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3 Data analysis

3.1 General indications

The here used techniques of data reduction and colour measurements have been extensively described in Paper IV of this series (Michard 1999). The indications given there about the preliminary steps, the 1D and 2D colour reductions, the calibrations and usual corrections of the colours remain largely unchanged. Here is given a summary of a few important points:
The isophotal analysis according to Carter (1978) is a necessary step of our procedure. A set of isophotes, in parametric form, is used to locate the points to be measured to derive local magnitudes and colours, and define adequate averaging ranges to obtain a sufficient S/N without unwanted degradation of the resolution. The measured contours are then 0.1 mag distant, and they are symmetrized by simplifications in their Carter's representation: an invariant center is adopted, and odd harmonics are put to zero.

Radial 1D SuBr or colour distributions are obtained separately for each axis, and also for each opposite half of a given axis. To define data points for a given axis, pixels are averaged within a range of $\pm 22\hbox{$.\!\!^\circ$ }5$ around the nominal direction, this range being defined by the eccentric anomaly $\omega$ of the Carter Reference Ellipse. Note that a given range in $\omega$ corresponds to different ranges of polar angle at the majA and minA, depending upon the q ratio of the isophote. For instance, for a flat galaxy with q = .3 the adopted range of $\pm 22\hbox{$.\!\!^\circ$ }5$ in $\omega$ will correspond to $\pm7\hbox{$.\!\!^\circ$ }1$ in polar angle at the majA and to $\pm54\hbox{$^\circ$ }$ at the minA. Examples of such detailed radial profiles are shown below in Fig. 3.

Besides this we have obtained average radial colour profiles, giving the mean isophotal colour against the mean isophotal radius (see plots in the Appendix).

Azimuthal colour distributions have been systematically measured. These are obtained using all pixels within "measurements rings" limited by symmetrized isophotal contours, again defined by the Carter's representation and labelled by their inner and outer radii r. In azimuth there are 121 data points taken at equal steps in the eccentric anomaly $\omega$ along Carter's Reference Ellipse. These are usually plotted at the relevant polar angle, 0 and 180$^\circ $ for the majA, 90 and 270$^\circ $ for the minA. For strongly elongated objects, the points are thus much more closely packed near the major than the minor axis as may be noted in published diagrams (Figs. 1, 2).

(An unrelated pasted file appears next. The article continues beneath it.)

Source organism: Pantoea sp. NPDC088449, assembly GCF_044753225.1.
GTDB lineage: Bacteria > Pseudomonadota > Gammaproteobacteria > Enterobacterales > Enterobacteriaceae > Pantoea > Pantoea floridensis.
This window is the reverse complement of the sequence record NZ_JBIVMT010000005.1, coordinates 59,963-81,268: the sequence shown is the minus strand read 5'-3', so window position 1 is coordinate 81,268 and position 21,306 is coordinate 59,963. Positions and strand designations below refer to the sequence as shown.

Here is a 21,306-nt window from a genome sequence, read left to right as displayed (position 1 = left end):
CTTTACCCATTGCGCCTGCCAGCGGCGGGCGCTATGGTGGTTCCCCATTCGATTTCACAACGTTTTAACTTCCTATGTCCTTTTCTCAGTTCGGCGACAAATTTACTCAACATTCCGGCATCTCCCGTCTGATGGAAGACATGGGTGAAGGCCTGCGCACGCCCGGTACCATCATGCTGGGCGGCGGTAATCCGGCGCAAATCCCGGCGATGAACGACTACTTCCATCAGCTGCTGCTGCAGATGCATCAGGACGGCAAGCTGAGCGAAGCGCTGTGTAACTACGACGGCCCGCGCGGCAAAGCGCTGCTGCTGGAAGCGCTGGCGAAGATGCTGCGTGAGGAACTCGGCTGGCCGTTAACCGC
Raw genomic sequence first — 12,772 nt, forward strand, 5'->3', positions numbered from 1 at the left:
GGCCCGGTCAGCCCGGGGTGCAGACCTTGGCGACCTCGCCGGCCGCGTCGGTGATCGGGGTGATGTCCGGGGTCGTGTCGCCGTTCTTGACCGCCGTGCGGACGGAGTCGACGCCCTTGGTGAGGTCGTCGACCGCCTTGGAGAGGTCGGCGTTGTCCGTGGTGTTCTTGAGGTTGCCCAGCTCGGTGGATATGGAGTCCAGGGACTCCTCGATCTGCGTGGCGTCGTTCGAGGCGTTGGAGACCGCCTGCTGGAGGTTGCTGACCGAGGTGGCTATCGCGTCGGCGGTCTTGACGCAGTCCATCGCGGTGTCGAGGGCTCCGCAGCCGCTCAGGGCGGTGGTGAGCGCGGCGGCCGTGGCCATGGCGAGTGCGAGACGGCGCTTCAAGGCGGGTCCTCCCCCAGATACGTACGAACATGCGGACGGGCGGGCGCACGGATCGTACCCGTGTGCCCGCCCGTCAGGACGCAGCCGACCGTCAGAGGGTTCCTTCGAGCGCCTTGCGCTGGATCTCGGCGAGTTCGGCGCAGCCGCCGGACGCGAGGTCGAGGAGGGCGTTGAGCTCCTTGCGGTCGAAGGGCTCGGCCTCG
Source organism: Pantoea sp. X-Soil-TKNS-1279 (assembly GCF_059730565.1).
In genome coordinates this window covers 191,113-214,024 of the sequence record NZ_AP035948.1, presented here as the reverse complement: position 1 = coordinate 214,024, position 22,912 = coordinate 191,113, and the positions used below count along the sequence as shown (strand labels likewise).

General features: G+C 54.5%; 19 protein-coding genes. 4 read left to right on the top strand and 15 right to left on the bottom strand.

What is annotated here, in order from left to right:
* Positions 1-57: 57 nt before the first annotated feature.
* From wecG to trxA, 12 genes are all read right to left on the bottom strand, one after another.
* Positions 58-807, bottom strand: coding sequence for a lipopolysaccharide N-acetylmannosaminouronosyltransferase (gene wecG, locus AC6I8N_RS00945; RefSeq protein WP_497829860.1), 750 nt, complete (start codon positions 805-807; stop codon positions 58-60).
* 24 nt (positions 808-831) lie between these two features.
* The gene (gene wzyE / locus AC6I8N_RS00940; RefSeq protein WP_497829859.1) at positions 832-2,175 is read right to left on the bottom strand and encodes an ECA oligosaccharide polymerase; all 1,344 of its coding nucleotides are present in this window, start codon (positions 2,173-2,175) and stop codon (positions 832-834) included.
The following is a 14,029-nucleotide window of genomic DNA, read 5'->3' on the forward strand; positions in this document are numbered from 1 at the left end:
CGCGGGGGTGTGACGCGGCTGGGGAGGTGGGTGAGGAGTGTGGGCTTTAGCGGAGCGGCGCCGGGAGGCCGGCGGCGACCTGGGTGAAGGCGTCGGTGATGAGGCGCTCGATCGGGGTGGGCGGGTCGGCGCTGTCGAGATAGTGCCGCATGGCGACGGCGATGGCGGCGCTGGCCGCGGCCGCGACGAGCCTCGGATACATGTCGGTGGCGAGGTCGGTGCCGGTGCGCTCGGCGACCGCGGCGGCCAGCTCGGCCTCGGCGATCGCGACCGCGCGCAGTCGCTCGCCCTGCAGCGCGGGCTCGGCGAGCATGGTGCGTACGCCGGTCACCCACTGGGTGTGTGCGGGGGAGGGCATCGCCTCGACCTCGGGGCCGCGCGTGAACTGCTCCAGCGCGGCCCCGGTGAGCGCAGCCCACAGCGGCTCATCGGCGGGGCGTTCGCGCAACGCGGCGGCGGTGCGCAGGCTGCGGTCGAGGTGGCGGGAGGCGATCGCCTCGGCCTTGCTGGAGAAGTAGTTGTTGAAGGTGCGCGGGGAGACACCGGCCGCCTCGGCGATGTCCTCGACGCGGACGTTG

2D colour maps have been produced from the best pairs of frames, using the usual definition of the colour as a difference of magnitudes. These have been used to produce the 12 maps assembled in Figs. A1 to A12, and the FITS images made available upon request to interested readers.

Again special care has been taken of correcting, at least approximately, the important errors in colours resulting from "differential seeing", that is the different PSF's of the two frames involved in measuring a colour. Some new features have been introduced in this part of the present work and will be now described.

3.2 PSF matching with improved resolution

As pointed out in Paper IV, the first step in attempting to equalize the PSF's of two different frames, is to determine a correcting function FC, such that the convolution of the sharper of the two PSF's with FC will reproduce the other one. Then one can convolve the "sharp" frame by FC to match its new PSF to the one of the "unsharp" one. Accordingly the colour is observed with the resolution of the worse frame. In principle, one could also deconvolve with FC the worse of the two frames, to match its PSF with the best one of the pair. In this case one has to be aware of the artefacts introduced by "ringing" of the solution, as experimented by Michard (1996) for the widely used Lucy's deconvolving routine. If FC is, however, much narrower than the original PSF such artefacts may remain negligible. A test is available, as the deconvolution by FC may be applied to a stellar image: in this case ringing will manifest itself by a darker ring around the deconvolved image.

It has been attempted to generalize the above considerations by determining the FC functions needed to bring the PSF's of a group of images of similar resolutions to a single narrower common PSF, indeed a Gaussian of suitable FWHM. Sometimes the best PSF in the group was used for matching instead of a Gaussian. The results of this exercize are given in Tables 1, 2, 3 under the label of "improved FWHM". It may be noted that we suceeded in matching the PSF's to very similar width's in most cases, and with noticeable improvements of between 20 to 33% of their width.

The eventual effect of deconvolution artefacts was checked by performing the isophotal analysis upon both the original and "improved" frames: the parameters q and e4 provide very sensitive tests. Other tests are feasible by comparing the colours measured from pairs of frames matched by either convolution or deconvolution: if new colour features occur with the "improved" frames, one should be cautious!

3.3 Errors in the study of near edge-on disk objects